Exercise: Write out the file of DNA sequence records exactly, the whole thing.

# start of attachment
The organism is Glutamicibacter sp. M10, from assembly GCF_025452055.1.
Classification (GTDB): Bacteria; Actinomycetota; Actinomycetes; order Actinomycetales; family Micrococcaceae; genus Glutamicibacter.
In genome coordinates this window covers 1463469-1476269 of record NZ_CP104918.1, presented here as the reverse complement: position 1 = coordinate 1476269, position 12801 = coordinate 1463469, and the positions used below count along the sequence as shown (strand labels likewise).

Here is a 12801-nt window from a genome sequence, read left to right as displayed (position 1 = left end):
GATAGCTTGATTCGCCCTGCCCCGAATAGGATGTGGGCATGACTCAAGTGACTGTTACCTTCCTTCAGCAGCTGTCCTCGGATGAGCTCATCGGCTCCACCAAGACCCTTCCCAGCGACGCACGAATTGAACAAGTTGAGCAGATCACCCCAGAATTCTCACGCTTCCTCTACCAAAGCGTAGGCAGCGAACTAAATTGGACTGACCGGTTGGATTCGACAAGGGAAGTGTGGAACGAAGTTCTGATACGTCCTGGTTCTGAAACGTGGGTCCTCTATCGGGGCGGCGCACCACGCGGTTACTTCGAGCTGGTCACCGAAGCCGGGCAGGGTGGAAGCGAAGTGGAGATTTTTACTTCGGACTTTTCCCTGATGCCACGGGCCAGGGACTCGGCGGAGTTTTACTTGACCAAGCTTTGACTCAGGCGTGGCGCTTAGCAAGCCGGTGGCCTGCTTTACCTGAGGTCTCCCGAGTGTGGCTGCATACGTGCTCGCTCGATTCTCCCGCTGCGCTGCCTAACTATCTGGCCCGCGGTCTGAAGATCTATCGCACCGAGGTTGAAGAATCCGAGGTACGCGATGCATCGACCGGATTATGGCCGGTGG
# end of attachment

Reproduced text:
The organism is Glutamicibacter sp. M10, from assembly GCF_025452055.1.
Classification (GTDB): Bacteria; Actinomycetota; Actinomycetes; order Actinomycetales; family Micrococcaceae; genus Glutamicibacter.
In genome coordinates this window covers 1463469-1476269 of record NZ_CP104918.1, presented here as the reverse complement: position 1 = coordinate 1476269, position 12801 = coordinate 1463469, and the positions used below count along the sequence as shown (strand labels likewise).

Here is a 12801-nt window from a genome sequence, read left to right as displayed (position 1 = left end):
GATAGCTTGATTCGCCCTGCCCCGAATAGGATGTGGGCATGACTCAAGTGACTGTTACCTTCCTTCAGCAGCTGTCCTCGGATGAGCTCATCGGCTCCACCAAGACCCTTCCCAGCGACGCACGAATTGAACAAGTTGAGCAGATCACCCCAGAATTCTCACGCTTCCTCTACCAAAGCGTAGGCAGCGAACTAAATTGGACTGACCGGTTGGATTCGACAAGGGAAGTGTGGAACGAAGTTCTGATACGTCCTGGTTCTGAAACGTGGGTCCTCTATCGGGGCGGCGCACCACGCGGTTACTTCGAGCTGGTCACCGAAGCCGGGCAGGGTGGAAGCGAAGTGGAGATTTTTACTTCGGACTTTTCCCTGATGCCACGGGCCAGGGACTCGGCGGAGTTTTACTTGACCAAGCTTTGACTCAGGCGTGGCGCTTAGCAAGCCGGTGGCCTGCTTTACCTGAGGTCTCCCGAGTGTGGCTGCATACGTGCTCGCTCGATTCTCCCGCTGCGCTGCCTAACTATCTGGCCCGCGGTCTGAAGATCTATCGCACCGAGGTTGAAGAATCCGAGGTACGCGATGCATCGACCGGATTATGGCCGGTGG